“You’re my property.” My tone is firm. “That places you under my protection.” I don’t know why the Supreme Leader summoned me. He can be mercurial. But when you receive a summons from him, you drop whatever you are doing and hasten to him. I don’t think my life is in danger. Not directly anyway. I’m not important enough and, in any event, the Supreme Leader prefers to leave punishing subordinates to others.
Perhaps Shakka reads my thoughts. If they are so plain, I must get better at hiding them. “Do you believe you’ll be sent to the frontlines, Master?” It is a valid point. Is she afraid of being left behind, at risk of being seized by someone else? Or does she hope it might present an opportunity to flee – with all the risk that entails?
“You will come with me if I do.”
She is quiet for a moment. “When you tell the truth you look different, Master. Your eyes change.”
“Thanks for the warning.” I must remember not to do that again.

The estate of the Supreme Leader draws close. Sophiahall is massive, to say the least. Here, Darth Eisen, Dark Lord, Supreme Leader and Grand Marshal of the Greater Sith Imperium, holds court right in the heart of the Great Heath. It is miles away from Adlerberg, but ministers and field marshals flock here to eat up any scraps of power he may toss them. High walls surround the palatial estate. Armour-clad soldiers – the Life Guard – and Sithspawn are on patrol. Shakka steers my transport towards the imposing gates. The guards check our IDs and scan the vehicle. There is a brief lull while the sergeant on duty communicates with his superiors. Then we are let in.
The courtyard awaits us. A great avenue of trees leads to the enormous villa. There are flower beds, lily ponds, a fountain and statues. One shows an enormous Darth Vader, towering over us all. Soldiers from the Life Guard and Harrowers stand sentinel.
Shakka halts the door and opens the door for me, stepping aside as I get out. A Disciple – a Knight by my reckoning – in a blue uniform approaches us. The slave bows obediently, averting her eyes. He does not bother to spare her a look. Instead he looks at me, and stretches out his right arm. “Praise Vader!”
I return the Humanist Greeting. “Praise Vader!” Shakka says nothing. Only humans may give the Humanist Greeting. A xenos who performed it would be punished for ‘offending the feelings of the human species’.

He shoots her a disdainful look. “You let a worm head drive you around, Lady Kyriaki? They are a devious and inscrutable. You never know what they’re plotting. Houk are more reliable.”
“And stupid. I’d have to micromanage one to make sure the dumb oaf does not ram something,” I say in my haughtiest tone. “And is it not a greater show of skill to bend a wilful creature to your will than one that cannot think beyond eating, punching and mating? She is perfectly house-broken.”
“I live to serve Master,” Shakka says quietly. Her tone and indeed her whole stance has changed. She always has to be obedient, but now she is meek.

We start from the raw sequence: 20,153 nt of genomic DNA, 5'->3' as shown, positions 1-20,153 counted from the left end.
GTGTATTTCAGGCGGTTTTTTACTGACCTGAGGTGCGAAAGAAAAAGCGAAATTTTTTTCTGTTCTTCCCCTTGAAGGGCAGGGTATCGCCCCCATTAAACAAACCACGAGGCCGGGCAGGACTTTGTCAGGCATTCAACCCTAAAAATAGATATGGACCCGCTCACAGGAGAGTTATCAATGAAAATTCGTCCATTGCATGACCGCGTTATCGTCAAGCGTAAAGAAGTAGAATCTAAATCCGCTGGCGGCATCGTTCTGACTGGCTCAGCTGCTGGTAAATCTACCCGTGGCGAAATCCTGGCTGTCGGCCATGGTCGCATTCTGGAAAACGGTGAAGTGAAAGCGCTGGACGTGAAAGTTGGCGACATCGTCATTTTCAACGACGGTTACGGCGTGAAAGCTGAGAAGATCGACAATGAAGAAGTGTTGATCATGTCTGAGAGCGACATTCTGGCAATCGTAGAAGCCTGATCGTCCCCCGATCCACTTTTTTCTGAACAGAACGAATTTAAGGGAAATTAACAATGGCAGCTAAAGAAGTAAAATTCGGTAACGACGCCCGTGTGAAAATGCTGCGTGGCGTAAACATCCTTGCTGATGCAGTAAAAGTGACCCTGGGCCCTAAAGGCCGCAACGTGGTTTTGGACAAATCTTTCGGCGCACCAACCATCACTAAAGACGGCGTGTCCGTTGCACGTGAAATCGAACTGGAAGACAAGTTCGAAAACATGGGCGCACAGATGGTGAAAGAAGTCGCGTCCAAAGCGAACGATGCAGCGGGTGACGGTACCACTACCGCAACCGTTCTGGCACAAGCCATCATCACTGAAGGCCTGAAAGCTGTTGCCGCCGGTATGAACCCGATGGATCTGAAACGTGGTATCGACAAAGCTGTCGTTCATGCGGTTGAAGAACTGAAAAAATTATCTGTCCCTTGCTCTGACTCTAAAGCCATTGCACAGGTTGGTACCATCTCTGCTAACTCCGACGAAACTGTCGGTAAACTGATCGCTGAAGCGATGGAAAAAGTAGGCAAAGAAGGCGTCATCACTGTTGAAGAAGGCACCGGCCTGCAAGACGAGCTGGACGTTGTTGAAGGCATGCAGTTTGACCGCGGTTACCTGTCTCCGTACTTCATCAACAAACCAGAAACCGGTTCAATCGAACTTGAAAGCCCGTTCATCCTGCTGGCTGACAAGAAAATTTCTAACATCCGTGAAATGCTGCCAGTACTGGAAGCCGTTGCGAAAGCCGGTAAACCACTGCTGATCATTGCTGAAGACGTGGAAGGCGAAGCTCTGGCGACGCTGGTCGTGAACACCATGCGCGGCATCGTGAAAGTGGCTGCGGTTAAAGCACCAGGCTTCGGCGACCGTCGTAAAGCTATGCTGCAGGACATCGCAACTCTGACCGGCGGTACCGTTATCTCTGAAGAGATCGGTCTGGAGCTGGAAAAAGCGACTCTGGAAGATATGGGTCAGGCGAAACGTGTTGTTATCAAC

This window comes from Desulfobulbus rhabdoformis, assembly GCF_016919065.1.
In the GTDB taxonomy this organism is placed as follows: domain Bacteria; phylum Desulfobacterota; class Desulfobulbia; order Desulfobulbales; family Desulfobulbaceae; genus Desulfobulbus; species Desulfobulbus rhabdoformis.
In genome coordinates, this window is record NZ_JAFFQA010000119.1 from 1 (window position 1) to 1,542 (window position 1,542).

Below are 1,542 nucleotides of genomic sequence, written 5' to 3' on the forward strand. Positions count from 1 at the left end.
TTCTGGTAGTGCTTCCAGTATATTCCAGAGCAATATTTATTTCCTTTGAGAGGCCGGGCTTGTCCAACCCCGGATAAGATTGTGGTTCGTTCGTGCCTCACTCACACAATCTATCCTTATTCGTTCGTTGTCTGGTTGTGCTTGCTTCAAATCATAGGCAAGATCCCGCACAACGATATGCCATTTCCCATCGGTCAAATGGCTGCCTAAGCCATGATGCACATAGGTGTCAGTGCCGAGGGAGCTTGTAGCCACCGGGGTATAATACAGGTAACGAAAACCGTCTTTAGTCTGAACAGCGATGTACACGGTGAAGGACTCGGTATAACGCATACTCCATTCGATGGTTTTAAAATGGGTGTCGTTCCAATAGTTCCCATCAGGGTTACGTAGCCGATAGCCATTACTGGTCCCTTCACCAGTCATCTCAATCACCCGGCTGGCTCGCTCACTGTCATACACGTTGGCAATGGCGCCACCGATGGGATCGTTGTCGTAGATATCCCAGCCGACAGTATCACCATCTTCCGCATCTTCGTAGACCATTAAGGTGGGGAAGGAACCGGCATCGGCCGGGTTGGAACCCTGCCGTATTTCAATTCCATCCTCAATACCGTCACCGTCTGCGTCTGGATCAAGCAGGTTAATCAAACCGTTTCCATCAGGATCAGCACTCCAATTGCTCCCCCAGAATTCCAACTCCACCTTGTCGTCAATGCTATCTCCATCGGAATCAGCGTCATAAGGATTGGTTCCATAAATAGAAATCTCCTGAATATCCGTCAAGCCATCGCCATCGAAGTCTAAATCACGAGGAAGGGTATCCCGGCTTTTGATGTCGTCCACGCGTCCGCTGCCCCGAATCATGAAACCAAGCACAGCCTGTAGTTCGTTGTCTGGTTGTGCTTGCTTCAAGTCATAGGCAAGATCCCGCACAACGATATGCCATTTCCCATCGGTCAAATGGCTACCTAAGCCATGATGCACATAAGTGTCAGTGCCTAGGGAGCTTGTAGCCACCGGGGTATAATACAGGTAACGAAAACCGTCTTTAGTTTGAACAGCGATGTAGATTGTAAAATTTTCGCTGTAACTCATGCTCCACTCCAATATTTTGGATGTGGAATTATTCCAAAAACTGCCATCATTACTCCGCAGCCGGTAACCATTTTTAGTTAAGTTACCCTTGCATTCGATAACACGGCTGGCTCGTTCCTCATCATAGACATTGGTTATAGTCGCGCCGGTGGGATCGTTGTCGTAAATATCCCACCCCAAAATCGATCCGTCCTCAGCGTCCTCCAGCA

“Just as long as that thing doesn’t cause any trouble. A whipping every once in a while never goes amiss. Keeps them from getting uppity.”
“I have my methods to ensure discipline,” I say just a bit tersely. “Now if there is nothing else, I have to answer a summons from our Leader.”
“Of course, you should not keep the Leader waiting.” I would not if you were not holding me up, fool.
Regardless, I snap my fingers. “Slave, fetch me the gift. You will remain with the vehicle.”
“Yes, Master.”
“A gift?” the officer raises a questioning eyebrow while Shakka opens the door and removes the package, handing it to me. She averts eye contact.
“A token of appreciation from a humble Disciple. The Supreme Leader has many cares. So many burdens on his shoulders, you see. The fatherland depends on him. I wish to make him smile.” Oh, this sounds ridiculous. “You can scan it, of course.” And so he does.

“Come with me,” he orders imperiously. I do not fall in line, but make sure to be a bit ahead of him. Status must be conveyed. An enormous, black marble statue of Darth Vader looms over us on the way to the equally grandiose mansion. Before passing I make obeisance before it, as is the law. The Old One stares down upon us. He is clad from head to toe in his dark armour. I wonder what he really looked like before being put into a suit. The man has vanished beneath the myth. Harrowers let us pass through the imposing doors. The entrance hall is huge. Massive golden chandeliers hung from the ceiling. The floor is made of marble. Sunlight gleams in from the panoramic glasteel window, bathing the hall in bright light. The walls are covered in expensive tapestries and artworks. I recognise a few from the Scarlet Citadel, my former prison.

Like Achilles, my old and now very dead captor, Supreme Leader Eisen likes to show off his trophies. But unlike Achilles, he is not a creep who puts heads on spikes on display or personally torture people. He compartmentalises that part of his reign and leaves it to underlings, while his bejewelled fingers remain clean. We pass through corridor after corridor, each grander than the last. The Supreme Leader awaits. Even from afar, I sense the sheer power radiating from him.